People are crossing state borders to get the COVID-19 Vaccine
CEDAR RAPIDS, Iowa (KCRG) - Joel Miller drove for about an hour and a half through the rain to get to Moline, Illinois. There at a Hy-Vee, Miller had an appointment for a COVID-19 Vaccine.
Miller, who is the Linn County Auditor, is one of the thousands of Americans who have crossed state borders to get a COVID-19 vaccine. The trend is occurring because many states don’t require residency to get a vaccine and each state has different eligibility rules.
Illinois, like Iowa, is currently in phase 1B of its vaccination plan. But unlike Iowa, its guidelines for who is eligible are different.
People 65 years or older or any type of non-healthcare essential frontline worker is eligible for the vaccine in Illinois. Those eligibility guidelines are broader than Iowa, which is using a tiered system.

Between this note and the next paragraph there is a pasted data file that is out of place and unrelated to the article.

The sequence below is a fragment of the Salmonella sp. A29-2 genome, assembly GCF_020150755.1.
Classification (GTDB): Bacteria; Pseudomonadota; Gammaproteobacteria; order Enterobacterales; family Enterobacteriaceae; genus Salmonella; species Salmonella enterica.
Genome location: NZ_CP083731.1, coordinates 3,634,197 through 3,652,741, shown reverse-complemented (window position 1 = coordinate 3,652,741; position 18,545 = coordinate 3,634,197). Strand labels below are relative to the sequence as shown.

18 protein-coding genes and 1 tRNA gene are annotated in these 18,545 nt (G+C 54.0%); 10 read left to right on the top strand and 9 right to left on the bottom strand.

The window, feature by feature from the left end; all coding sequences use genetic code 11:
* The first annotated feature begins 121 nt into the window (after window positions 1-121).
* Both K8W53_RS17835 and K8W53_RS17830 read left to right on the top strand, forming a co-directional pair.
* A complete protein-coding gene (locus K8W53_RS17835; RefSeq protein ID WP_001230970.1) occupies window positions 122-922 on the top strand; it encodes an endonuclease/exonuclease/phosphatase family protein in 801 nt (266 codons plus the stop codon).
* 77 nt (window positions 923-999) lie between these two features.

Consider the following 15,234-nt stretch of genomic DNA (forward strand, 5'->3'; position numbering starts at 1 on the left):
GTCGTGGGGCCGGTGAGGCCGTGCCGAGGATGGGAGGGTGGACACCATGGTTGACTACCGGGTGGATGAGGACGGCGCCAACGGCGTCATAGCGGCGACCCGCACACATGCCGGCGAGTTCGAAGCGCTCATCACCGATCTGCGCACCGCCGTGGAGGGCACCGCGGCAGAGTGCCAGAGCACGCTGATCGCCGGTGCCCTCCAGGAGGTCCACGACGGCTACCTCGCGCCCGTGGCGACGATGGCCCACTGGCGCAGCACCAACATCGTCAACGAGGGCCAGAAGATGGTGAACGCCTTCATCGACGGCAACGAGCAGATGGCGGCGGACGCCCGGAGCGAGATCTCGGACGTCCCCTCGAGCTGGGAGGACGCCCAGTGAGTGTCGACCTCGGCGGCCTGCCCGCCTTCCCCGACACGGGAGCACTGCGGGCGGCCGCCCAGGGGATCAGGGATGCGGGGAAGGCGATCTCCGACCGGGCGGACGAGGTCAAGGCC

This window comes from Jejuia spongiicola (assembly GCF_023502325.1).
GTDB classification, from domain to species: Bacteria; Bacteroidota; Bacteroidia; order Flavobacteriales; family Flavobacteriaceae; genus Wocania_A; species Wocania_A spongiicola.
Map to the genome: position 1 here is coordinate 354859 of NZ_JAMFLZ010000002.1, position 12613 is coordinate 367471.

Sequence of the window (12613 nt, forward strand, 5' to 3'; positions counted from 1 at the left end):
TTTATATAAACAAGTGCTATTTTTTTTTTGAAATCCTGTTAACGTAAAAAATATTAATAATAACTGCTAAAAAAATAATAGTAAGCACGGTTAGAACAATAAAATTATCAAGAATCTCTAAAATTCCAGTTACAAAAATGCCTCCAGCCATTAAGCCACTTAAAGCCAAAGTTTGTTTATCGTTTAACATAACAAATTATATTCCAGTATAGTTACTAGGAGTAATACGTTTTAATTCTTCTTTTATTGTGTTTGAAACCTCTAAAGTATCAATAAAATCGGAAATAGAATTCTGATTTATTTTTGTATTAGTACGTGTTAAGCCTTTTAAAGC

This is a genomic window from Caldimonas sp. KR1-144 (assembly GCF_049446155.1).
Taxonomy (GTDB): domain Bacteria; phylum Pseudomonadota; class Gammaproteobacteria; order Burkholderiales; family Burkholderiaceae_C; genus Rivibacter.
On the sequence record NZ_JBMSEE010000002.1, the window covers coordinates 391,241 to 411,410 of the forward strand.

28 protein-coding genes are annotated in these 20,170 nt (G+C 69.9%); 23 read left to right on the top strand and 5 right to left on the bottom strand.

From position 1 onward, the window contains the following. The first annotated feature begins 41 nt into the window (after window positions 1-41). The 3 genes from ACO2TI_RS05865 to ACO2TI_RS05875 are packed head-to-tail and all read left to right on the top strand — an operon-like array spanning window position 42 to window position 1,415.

Under that system, only some non-healthcare essential frontline workers can receive a vaccine in Iowa. So if a person in Iowa qualifies under the Illinois definition of eligibility they could jump the border to get vaccinated.
The same situation could occur in reverse. That’s because the Iowa Department of Public Health sent agencies a memo, which tells them to vaccinate people regardless of a permanent place of residence (county or state).
The memo also allows people undocumented to receive the vaccine.
Iowa has given around 13,000 doses to people not from Iowa. Although, those are likely health care workers who live in another state but work in Iowa.
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